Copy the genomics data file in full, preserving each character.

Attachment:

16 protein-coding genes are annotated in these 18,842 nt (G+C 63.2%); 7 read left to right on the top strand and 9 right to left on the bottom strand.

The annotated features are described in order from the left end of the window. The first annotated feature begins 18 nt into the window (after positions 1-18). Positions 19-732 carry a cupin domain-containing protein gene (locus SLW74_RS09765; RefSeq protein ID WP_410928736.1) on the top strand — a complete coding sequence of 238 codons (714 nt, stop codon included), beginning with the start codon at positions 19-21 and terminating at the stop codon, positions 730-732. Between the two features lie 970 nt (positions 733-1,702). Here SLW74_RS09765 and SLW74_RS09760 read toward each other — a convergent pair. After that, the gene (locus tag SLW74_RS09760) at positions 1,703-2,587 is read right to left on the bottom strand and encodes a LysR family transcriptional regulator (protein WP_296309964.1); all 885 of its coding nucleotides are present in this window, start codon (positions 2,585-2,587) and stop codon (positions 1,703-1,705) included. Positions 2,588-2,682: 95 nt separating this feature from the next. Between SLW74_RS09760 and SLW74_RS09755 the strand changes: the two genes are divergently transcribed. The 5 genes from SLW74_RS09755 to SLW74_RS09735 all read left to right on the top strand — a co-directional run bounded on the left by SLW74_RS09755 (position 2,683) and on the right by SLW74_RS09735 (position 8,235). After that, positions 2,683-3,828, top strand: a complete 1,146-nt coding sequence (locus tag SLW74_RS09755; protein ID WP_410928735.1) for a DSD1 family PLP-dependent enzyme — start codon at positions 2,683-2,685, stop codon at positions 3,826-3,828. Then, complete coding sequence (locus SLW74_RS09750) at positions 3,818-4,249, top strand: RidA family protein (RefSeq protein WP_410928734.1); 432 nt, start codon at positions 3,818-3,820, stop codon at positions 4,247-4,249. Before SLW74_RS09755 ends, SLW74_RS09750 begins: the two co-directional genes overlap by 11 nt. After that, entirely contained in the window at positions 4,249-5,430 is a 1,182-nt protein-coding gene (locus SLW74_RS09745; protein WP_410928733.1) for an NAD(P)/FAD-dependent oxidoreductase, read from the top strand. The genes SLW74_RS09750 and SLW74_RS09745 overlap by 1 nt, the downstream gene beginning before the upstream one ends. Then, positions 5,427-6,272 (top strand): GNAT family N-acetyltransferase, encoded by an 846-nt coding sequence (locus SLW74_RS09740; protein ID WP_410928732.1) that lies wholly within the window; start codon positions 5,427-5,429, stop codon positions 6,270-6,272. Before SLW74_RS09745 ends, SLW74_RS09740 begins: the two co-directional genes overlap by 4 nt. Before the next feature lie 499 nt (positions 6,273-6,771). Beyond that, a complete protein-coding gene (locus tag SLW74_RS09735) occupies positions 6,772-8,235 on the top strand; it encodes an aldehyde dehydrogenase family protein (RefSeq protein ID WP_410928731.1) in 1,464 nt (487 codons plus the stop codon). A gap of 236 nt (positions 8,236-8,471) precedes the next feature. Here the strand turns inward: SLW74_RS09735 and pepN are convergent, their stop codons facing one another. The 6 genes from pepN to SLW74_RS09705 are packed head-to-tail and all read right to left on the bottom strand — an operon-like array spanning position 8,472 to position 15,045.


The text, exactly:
16 protein-coding genes are annotated in these 18,842 nt (G+C 63.2%); 7 read left to right on the top strand and 9 right to left on the bottom strand.

The annotated features are described in order from the left end of the window. The first annotated feature begins 18 nt into the window (after positions 1-18). Positions 19-732 carry a cupin domain-containing protein gene (locus SLW74_RS09765; RefSeq protein ID WP_410928736.1) on the top strand — a complete coding sequence of 238 codons (714 nt, stop codon included), beginning with the start codon at positions 19-21 and terminating at the stop codon, positions 730-732. Between the two features lie 970 nt (positions 733-1,702). Here SLW74_RS09765 and SLW74_RS09760 read toward each other — a convergent pair. After that, the gene (locus tag SLW74_RS09760) at positions 1,703-2,587 is read right to left on the bottom strand and encodes a LysR family transcriptional regulator (protein WP_296309964.1); all 885 of its coding nucleotides are present in this window, start codon (positions 2,585-2,587) and stop codon (positions 1,703-1,705) included. Positions 2,588-2,682: 95 nt separating this feature from the next. Between SLW74_RS09760 and SLW74_RS09755 the strand changes: the two genes are divergently transcribed. The 5 genes from SLW74_RS09755 to SLW74_RS09735 all read left to right on the top strand — a co-directional run bounded on the left by SLW74_RS09755 (position 2,683) and on the right by SLW74_RS09735 (position 8,235). After that, positions 2,683-3,828, top strand: a complete 1,146-nt coding sequence (locus tag SLW74_RS09755; protein ID WP_410928735.1) for a DSD1 family PLP-dependent enzyme — start codon at positions 2,683-2,685, stop codon at positions 3,826-3,828. Then, complete coding sequence (locus SLW74_RS09750) at positions 3,818-4,249, top strand: RidA family protein (RefSeq protein WP_410928734.1); 432 nt, start codon at positions 3,818-3,820, stop codon at positions 4,247-4,249. Before SLW74_RS09755 ends, SLW74_RS09750 begins: the two co-directional genes overlap by 11 nt. After that, entirely contained in the window at positions 4,249-5,430 is a 1,182-nt protein-coding gene (locus SLW74_RS09745; protein WP_410928733.1) for an NAD(P)/FAD-dependent oxidoreductase, read from the top strand. The genes SLW74_RS09750 and SLW74_RS09745 overlap by 1 nt, the downstream gene beginning before the upstream one ends. Then, positions 5,427-6,272 (top strand): GNAT family N-acetyltransferase, encoded by an 846-nt coding sequence (locus SLW74_RS09740; protein ID WP_410928732.1) that lies wholly within the window; start codon positions 5,427-5,429, stop codon positions 6,270-6,272. Before SLW74_RS09745 ends, SLW74_RS09740 begins: the two co-directional genes overlap by 4 nt. Before the next feature lie 499 nt (positions 6,273-6,771). Beyond that, a complete protein-coding gene (locus tag SLW74_RS09735) occupies positions 6,772-8,235 on the top strand; it encodes an aldehyde dehydrogenase family protein (RefSeq protein ID WP_410928731.1) in 1,464 nt (487 codons plus the stop codon). A gap of 236 nt (positions 8,236-8,471) precedes the next feature. Here the strand turns inward: SLW74_RS09735 and pepN are convergent, their stop codons facing one another. The 6 genes from pepN to SLW74_RS09705 are packed head-to-tail and all read right to left on the bottom strand — an operon-like array spanning position 8,472 to position 15,045.